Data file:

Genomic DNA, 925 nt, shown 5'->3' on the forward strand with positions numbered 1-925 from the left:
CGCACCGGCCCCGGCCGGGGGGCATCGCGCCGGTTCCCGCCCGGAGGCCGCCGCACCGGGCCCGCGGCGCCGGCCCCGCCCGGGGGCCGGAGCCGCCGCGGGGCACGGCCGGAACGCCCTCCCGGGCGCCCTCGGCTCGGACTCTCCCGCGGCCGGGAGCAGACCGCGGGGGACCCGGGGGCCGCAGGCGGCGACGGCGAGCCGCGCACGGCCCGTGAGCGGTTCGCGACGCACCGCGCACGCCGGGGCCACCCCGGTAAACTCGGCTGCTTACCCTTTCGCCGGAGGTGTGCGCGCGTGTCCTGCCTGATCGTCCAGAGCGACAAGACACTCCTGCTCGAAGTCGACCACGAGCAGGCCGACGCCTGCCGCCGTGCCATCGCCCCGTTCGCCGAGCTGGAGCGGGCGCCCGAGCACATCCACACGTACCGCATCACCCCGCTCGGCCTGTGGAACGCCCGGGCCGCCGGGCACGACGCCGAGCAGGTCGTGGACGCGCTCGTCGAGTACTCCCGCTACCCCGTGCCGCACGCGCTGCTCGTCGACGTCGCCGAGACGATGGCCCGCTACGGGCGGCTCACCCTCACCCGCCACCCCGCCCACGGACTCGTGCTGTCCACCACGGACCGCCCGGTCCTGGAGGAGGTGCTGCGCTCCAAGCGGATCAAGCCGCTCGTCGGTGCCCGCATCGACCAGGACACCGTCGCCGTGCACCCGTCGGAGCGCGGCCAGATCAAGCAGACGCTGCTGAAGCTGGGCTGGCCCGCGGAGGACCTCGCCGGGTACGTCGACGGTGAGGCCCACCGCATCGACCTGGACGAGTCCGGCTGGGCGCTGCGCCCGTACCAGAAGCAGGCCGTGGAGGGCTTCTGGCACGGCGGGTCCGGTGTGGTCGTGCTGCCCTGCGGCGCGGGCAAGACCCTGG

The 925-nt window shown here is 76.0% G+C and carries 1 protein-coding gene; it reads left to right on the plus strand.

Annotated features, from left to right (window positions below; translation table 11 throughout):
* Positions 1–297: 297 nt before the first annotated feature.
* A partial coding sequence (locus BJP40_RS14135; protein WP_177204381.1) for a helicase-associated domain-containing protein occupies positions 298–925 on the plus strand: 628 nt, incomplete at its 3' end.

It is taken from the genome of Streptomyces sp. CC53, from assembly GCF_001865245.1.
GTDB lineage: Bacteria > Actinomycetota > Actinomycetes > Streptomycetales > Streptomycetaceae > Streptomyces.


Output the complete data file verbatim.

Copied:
Genomic DNA, 925 nt, shown 5'->3' on the forward strand with positions numbered 1-925 from the left:
CGCACCGGCCCCGGCCGGGGGGCATCGCGCCGGTTCCCGCCCGGAGGCCGCCGCACCGGGCCCGCGGCGCCGGCCCCGCCCGGGGGCCGGAGCCGCCGCGGGGCACGGCCGGAACGCCCTCCCGGGCGCCCTCGGCTCGGACTCTCCCGCGGCCGGGAGCAGACCGCGGGGGACCCGGGGGCCGCAGGCGGCGACGGCGAGCCGCGCACGGCCCGTGAGCGGTTCGCGACGCACCGCGCACGCCGGGGCCACCCCGGTAAACTCGGCTGCTTACCCTTTCGCCGGAGGTGTGCGCGCGTGTCCTGCCTGATCGTCCAGAGCGACAAGACACTCCTGCTCGAAGTCGACCACGAGCAGGCCGACGCCTGCCGCCGTGCCATCGCCCCGTTCGCCGAGCTGGAGCGGGCGCCCGAGCACATCCACACGTACCGCATCACCCCGCTCGGCCTGTGGAACGCCCGGGCCGCCGGGCACGACGCCGAGCAGGTCGTGGACGCGCTCGTCGAGTACTCCCGCTACCCCGTGCCGCACGCGCTGCTCGTCGACGTCGCCGAGACGATGGCCCGCTACGGGCGGCTCACCCTCACCCGCCACCCCGCCCACGGACTCGTGCTGTCCACCACGGACCGCCCGGTCCTGGAGGAGGTGCTGCGCTCCAAGCGGATCAAGCCGCTCGTCGGTGCCCGCATCGACCAGGACACCGTCGCCGTGCACCCGTCGGAGCGCGGCCAGATCAAGCAGACGCTGCTGAAGCTGGGCTGGCCCGCGGAGGACCTCGCCGGGTACGTCGACGGTGAGGCCCACCGCATCGACCTGGACGAGTCCGGCTGGGCGCTGCGCCCGTACCAGAAGCAGGCCGTGGAGGGCTTCTGGCACGGCGGGTCCGGTGTGGTCGTGCTGCCCTGCGGCGCGGGCAAGACCCTGG

The 925-nt window shown here is 76.0% G+C and carries 1 protein-coding gene; it reads left to right on the plus strand.

Annotated features, from left to right (window positions below; translation table 11 throughout):
* Positions 1–297: 297 nt before the first annotated feature.
* A partial coding sequence (locus BJP40_RS14135; protein WP_177204381.1) for a helicase-associated domain-containing protein occupies positions 298–925 on the plus strand: 628 nt, incomplete at its 3' end.

It is taken from the genome of Streptomyces sp. CC53, from assembly GCF_001865245.1.
GTDB lineage: Bacteria > Actinomycetota > Actinomycetes > Streptomycetales > Streptomycetaceae > Streptomyces.